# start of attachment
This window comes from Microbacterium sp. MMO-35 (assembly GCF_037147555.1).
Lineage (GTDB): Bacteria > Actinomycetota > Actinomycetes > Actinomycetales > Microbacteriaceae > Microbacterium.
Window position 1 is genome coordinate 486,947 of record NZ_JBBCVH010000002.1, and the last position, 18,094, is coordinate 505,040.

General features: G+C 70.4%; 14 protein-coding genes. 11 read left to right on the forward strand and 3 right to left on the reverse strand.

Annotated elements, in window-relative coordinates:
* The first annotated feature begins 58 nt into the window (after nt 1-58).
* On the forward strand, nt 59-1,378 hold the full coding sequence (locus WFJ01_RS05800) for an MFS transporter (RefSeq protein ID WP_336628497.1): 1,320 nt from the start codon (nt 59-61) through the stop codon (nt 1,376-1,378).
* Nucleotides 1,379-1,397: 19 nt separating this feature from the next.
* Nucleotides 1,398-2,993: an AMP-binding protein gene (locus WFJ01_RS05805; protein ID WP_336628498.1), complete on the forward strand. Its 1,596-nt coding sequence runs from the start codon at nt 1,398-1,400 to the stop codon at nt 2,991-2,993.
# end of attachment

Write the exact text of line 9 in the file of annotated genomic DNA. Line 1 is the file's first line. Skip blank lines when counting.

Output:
* Nucleotides 1,398-2,993: an AMP-binding protein gene (locus WFJ01_RS05805; protein ID WP_336628498.1), complete on the forward strand. Its 1,596-nt coding sequence runs from the start codon at nt 1,398-1,400 to the stop codon at nt 2,991-2,993.